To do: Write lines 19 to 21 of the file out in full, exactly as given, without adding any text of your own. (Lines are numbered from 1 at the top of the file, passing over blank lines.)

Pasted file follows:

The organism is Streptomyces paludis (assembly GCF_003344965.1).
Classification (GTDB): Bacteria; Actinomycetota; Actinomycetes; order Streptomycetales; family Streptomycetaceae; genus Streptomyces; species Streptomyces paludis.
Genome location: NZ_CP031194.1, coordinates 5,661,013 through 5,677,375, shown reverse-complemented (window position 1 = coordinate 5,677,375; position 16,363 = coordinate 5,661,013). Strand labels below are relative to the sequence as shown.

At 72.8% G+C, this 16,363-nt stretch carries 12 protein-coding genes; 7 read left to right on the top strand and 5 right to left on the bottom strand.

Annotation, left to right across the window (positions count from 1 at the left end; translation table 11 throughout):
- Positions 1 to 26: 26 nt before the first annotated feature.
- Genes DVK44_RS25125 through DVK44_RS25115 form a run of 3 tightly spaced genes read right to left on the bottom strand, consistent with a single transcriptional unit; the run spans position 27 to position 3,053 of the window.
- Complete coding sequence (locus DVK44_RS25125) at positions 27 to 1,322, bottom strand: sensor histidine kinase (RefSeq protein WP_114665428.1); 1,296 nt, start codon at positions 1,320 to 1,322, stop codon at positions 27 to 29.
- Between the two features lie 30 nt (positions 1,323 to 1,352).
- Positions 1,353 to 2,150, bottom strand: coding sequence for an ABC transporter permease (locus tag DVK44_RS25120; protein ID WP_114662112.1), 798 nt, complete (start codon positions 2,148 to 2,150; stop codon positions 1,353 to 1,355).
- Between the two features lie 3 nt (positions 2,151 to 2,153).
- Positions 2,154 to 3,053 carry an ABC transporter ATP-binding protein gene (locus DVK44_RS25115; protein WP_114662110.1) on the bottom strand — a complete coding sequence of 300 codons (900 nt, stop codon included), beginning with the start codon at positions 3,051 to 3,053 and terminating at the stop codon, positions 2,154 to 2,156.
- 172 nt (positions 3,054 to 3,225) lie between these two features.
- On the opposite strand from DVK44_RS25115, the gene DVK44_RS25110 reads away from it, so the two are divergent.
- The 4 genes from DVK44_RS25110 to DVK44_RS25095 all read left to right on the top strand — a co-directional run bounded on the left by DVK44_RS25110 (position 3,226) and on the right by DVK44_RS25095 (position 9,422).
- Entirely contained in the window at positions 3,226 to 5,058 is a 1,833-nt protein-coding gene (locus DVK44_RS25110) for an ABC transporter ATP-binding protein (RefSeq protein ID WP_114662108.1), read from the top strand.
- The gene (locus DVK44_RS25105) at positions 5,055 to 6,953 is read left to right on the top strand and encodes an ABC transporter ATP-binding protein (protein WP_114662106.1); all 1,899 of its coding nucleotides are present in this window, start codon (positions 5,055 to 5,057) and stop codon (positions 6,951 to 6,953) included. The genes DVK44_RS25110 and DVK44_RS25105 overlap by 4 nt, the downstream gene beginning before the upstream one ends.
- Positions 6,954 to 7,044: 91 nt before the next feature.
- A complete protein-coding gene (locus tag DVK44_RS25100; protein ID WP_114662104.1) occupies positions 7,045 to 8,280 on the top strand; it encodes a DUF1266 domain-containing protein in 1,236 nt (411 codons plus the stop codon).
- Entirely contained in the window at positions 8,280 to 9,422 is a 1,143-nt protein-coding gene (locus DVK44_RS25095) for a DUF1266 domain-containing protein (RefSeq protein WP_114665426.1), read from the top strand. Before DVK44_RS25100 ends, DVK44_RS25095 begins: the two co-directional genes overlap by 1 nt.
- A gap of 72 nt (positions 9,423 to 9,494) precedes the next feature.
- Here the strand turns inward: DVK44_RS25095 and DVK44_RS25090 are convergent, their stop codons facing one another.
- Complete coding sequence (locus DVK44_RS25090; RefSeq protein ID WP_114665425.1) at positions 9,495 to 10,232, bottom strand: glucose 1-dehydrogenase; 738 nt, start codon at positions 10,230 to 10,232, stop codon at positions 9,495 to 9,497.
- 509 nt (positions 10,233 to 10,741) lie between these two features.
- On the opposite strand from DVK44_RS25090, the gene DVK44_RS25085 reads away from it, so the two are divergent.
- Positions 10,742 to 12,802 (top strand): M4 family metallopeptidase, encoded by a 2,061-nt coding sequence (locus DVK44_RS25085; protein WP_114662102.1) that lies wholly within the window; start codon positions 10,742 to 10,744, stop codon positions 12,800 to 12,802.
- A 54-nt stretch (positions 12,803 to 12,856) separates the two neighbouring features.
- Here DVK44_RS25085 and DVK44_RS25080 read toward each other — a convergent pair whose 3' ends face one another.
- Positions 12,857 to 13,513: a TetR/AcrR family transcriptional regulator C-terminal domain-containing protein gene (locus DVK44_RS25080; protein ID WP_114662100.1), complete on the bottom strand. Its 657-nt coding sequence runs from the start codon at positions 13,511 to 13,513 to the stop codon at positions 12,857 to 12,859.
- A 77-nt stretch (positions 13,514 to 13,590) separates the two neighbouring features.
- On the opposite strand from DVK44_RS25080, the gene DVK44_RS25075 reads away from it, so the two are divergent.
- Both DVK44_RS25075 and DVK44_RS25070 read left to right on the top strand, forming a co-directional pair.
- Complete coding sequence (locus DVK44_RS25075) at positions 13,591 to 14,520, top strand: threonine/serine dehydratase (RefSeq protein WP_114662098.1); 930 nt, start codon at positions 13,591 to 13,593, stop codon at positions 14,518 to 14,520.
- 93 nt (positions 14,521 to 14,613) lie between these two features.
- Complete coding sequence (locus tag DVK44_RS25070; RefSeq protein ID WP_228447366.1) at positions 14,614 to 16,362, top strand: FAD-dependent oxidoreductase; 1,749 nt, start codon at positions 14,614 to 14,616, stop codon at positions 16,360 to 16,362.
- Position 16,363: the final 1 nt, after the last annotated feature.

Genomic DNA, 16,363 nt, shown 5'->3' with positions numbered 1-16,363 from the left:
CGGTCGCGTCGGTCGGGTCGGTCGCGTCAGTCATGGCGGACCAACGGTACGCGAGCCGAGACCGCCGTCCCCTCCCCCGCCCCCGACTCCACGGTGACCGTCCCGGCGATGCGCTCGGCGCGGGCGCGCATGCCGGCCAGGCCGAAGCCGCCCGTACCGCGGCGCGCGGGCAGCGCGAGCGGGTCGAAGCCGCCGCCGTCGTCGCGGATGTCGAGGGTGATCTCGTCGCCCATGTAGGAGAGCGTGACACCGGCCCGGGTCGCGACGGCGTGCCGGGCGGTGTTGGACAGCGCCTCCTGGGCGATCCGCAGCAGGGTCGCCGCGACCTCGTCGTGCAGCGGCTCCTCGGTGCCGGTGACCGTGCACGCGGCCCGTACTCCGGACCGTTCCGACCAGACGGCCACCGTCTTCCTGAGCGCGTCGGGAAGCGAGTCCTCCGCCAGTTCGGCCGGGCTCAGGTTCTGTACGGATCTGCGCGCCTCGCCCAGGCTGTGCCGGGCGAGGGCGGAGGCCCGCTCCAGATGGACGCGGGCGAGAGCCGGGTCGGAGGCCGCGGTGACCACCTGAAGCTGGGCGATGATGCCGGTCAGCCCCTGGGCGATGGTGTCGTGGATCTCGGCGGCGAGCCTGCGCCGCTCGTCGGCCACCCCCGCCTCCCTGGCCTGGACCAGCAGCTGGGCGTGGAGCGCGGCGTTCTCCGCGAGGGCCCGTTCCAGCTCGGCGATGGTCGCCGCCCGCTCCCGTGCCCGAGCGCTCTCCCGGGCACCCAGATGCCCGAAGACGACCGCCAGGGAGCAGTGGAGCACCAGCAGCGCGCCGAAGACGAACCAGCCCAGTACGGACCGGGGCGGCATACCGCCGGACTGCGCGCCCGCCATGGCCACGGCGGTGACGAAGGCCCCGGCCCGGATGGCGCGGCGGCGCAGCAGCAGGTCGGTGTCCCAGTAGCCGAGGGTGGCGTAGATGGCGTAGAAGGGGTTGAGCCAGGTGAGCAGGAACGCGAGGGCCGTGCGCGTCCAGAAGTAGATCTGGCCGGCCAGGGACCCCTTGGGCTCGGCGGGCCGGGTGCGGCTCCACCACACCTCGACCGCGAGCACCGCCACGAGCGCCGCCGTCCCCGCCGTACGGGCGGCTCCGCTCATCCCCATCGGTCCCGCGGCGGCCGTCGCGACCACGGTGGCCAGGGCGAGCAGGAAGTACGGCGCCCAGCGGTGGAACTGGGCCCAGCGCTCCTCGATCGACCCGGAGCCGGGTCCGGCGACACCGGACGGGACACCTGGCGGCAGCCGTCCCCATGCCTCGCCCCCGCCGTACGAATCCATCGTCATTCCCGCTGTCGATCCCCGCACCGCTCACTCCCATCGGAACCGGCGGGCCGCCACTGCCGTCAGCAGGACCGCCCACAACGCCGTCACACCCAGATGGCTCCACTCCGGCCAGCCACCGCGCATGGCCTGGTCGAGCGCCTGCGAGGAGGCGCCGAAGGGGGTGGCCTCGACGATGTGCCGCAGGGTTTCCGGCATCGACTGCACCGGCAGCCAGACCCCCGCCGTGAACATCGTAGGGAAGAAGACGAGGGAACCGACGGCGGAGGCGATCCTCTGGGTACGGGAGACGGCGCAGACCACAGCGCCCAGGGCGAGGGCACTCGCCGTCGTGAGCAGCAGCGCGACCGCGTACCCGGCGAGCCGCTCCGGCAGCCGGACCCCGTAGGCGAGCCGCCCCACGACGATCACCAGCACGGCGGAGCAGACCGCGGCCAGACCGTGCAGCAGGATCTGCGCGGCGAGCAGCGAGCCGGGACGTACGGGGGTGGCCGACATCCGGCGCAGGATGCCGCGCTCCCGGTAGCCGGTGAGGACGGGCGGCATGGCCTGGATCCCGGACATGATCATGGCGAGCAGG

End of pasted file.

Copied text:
- A complete protein-coding gene (locus tag DVK44_RS25100; protein ID WP_114662104.1) occupies positions 7,045 to 8,280 on the top strand; it encodes a DUF1266 domain-containing protein in 1,236 nt (411 codons plus the stop codon).
- Entirely contained in the window at positions 8,280 to 9,422 is a 1,143-nt protein-coding gene (locus DVK44_RS25095) for a DUF1266 domain-containing protein (RefSeq protein WP_114665426.1), read from the top strand. Before DVK44_RS25100 ends, DVK44_RS25095 begins: the two co-directional genes overlap by 1 nt.
- A gap of 72 nt (positions 9,423 to 9,494) precedes the next feature.